The ring light—a face-flattering doughnut of light commonly used in portrait photography and YouTube makeup tutorials—has emerged as a crucial component of the remote worker kit. But unlike other work-from-home investments, like an ergonomic chair, a computer microphone, or a printer, shopping for a ring light can feel frivolous, a task for those of us who are vain enough to care this much about how we present ourselves on video.
That’s nonsense though. Good lighting is a signifier of proficiency, as Amanda Mull argues in the Atlantic:
“People in all kinds of professions who have sequestered themselves in basements or odd corners of their apartment to avoid family or roommates have now had almost a year of Photography 101, and they have learned something important: You can’t rely on natural light every day or in every space. Since many workers spend much of their time on Zoom quietly inhabiting their own little box, telegraphing professionalism means controlling that space to the best of their ability.”
The virtue of good lighting is backed by science. A 2001 study published in the Journal of Neuroscience, for instance, suggests that seeing poorly lit images induces the body to release melatonin, and in effect, exacerbates feelings of sleepiness and boredom associated with Zoom fatigue syndrome.
The hue or “color temperature” of your on-screen image matters, too—a factor that can be adjusted with a click of a button on many ring light models. For presenters, adjusting the warmth or coolness of their lights can help set the tone for a meeting.
First used by dentists to peer into their patients’ mouths in the 1950s, a ring light is a DIY solution to better video conferencing. Unlike a desk lamp that tends to cast harsh shadows, it creates a soft, even halo around the presenter’s face, which helps direct the audience’s focus. There’s a range of options available—including the $200 Diva Ring Light geared for beauty tutorials or $300 models preferred by professional photographers. For Zoom calls, a standard $20 desktop ring light should do. (There are rectangular-shaped lighting solutions, too, if circles just aren’t your style.)
Blame it on a longing for sprezzatura—the Italian word for looking effortlessly put together—but some skeptics live in fear of “ring light eyes.” The telltale white halo reflected on the pupils of a person using a ring light is generally desired by fashionistas, but dreaded by professionals who don’t want to reveal how much they’re fussing over their appearance during a pandemic year in which many are not wearing pants while working from home. Spotting a ring light in a colleague’s eyes indeed can be seen as a gaffe.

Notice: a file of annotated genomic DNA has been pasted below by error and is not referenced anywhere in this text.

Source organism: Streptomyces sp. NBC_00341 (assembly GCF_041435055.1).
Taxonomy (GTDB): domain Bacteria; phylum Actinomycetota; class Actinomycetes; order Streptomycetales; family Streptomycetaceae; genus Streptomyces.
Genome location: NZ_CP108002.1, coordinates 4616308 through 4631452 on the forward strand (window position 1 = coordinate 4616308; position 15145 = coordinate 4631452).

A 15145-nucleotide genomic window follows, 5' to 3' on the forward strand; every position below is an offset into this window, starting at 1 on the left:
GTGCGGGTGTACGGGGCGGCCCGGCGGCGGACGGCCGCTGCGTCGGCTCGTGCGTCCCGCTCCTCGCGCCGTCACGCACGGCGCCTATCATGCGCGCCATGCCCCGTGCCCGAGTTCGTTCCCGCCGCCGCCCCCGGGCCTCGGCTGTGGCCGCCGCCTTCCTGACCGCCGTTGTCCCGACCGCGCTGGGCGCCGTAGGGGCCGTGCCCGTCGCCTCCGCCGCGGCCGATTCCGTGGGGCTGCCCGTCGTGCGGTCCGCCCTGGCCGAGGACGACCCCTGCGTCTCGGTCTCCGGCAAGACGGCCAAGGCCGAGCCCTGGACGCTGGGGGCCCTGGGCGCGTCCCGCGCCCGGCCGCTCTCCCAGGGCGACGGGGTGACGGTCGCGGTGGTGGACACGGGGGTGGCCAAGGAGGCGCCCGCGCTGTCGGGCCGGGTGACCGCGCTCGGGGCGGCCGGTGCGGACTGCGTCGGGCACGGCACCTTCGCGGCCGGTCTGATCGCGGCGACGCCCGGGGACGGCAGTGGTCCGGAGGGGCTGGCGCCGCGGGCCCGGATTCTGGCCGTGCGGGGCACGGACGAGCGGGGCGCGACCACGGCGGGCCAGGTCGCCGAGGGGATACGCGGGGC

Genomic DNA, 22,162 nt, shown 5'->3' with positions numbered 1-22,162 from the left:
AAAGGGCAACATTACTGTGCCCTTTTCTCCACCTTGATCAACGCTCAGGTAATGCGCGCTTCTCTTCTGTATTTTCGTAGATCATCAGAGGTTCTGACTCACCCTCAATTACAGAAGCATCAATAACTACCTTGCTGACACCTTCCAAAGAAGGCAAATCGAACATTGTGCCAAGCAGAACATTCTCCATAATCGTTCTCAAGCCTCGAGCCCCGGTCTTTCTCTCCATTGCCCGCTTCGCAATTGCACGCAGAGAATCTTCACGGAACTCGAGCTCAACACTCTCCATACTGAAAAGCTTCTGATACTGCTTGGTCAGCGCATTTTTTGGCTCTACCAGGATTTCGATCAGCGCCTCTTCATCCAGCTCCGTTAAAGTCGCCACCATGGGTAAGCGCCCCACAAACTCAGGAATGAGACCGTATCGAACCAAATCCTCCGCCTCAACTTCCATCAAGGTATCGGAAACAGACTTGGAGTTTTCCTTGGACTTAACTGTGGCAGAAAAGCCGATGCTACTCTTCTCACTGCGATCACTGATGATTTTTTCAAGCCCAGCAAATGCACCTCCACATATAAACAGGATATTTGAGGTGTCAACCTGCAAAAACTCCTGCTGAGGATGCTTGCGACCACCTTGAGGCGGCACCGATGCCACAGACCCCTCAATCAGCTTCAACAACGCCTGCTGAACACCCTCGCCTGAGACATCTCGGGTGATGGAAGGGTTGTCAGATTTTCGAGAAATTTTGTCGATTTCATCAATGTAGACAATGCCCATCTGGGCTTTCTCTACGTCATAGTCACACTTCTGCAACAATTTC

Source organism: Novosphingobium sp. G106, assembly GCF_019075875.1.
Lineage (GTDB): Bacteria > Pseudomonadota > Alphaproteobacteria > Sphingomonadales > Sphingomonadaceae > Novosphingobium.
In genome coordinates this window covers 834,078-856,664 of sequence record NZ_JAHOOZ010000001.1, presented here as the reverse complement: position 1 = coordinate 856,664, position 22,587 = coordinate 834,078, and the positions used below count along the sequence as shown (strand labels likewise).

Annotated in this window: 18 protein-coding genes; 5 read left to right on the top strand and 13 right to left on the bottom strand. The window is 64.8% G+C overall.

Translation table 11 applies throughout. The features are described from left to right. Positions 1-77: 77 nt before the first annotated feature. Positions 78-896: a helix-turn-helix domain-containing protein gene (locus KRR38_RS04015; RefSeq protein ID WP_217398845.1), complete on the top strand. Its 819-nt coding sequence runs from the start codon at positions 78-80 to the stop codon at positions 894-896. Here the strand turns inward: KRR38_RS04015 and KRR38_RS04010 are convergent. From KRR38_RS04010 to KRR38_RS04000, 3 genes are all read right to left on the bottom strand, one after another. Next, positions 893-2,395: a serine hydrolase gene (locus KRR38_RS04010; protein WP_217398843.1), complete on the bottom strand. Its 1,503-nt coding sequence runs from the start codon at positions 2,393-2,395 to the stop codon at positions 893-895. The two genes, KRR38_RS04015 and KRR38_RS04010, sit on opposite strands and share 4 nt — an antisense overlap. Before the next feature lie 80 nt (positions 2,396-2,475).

Avoiding ring light eyes is particularly tricky for people who wear glasses. Ida Anita del Mundo, a filmmaker and university professor who uses a ring light in her virtual classes, advises experimenting with the light’s placement to find the optimal angle. “I avoid the reflection on my glasses by tilting my head slightly downward,” she explains. “You can also try raising your tripod so it’s higher than eye level, then tilt the ring light down slightly towards you.”
It entails some extra fiddling but good lighting makes an enormous difference for both presenter and the audience, explains del Mundo. “As a teacher or presenter, you’re more engaging if viewers can see you expression clearly. It’s distracting, though often entertaining, if the presenter image is not clearly lit or nicely framed,” she says.
Juliet Blake, TED’s head of television, argues that good lighting is an expression of respect. “I shine a light on my face not because of vanity but out of respect for people. I think it’s polite to try to put your best foot forward,” Blake says. During the early days of the pandemic, TED shipped ring lights and microphones to staffers working on their annual conference. On internal calls, Blake would often encourage colleagues who opt to turn on their cameras to illuminate their faces.
Even before the pandemic, Blake says many top business leaders had allocated parts of their home for impromptu video appearances. “Bill Gates and Al Gore have the most sophisticated setups in their homes. They have home studios and you can’t ever fault how they look,” she argues.
In filming almost 100 speakers for TED’s numerous forays in virtual conferencing this year, Blake observed that scientists tend to enjoy thinking of ways to present their research in novel ways on the virtual platform. This was true in the case of Johan Rockström, the Swedish climate scholar who recapped the science behind the climate crisis, with help from the Belgian animation firm Studio Blikk. “I find that many scientists actually love being in the virtual world because it gives them an opportunity to think creatively,” says Blake.
Blake, who produced the film The Hundred Foot Journey, for one champions the creative experimentation in virtual communications this year. “I’m not one of those people who are tired of Zoom,” she says. Choosing a virtual background and positioning the light in a certain way also allows one to be intentional about how they want to be seen in a professional setting, Blake explains. “We all create an online persona on social media and we’re doing the same thing now with our home offices,” she says. Blake holds that a well-produced Zoom set-up can foster more meaningful business conversations, compared to a regular phone call.
Yet despite the benefits, it can be hard to convince serious professionals to openly get behind an accessory that usually is associated with goofy Tiktok creators, gamers, make-up tutorials, and fashion shoots. So if you’re searching for a gift for someone who works from home, you can make it a twofer by giving them a ring light and freeing them, ironically enough, from their ego.
Assures Blake, “not only is there no shame in good lighting, I’d say it’s essential.”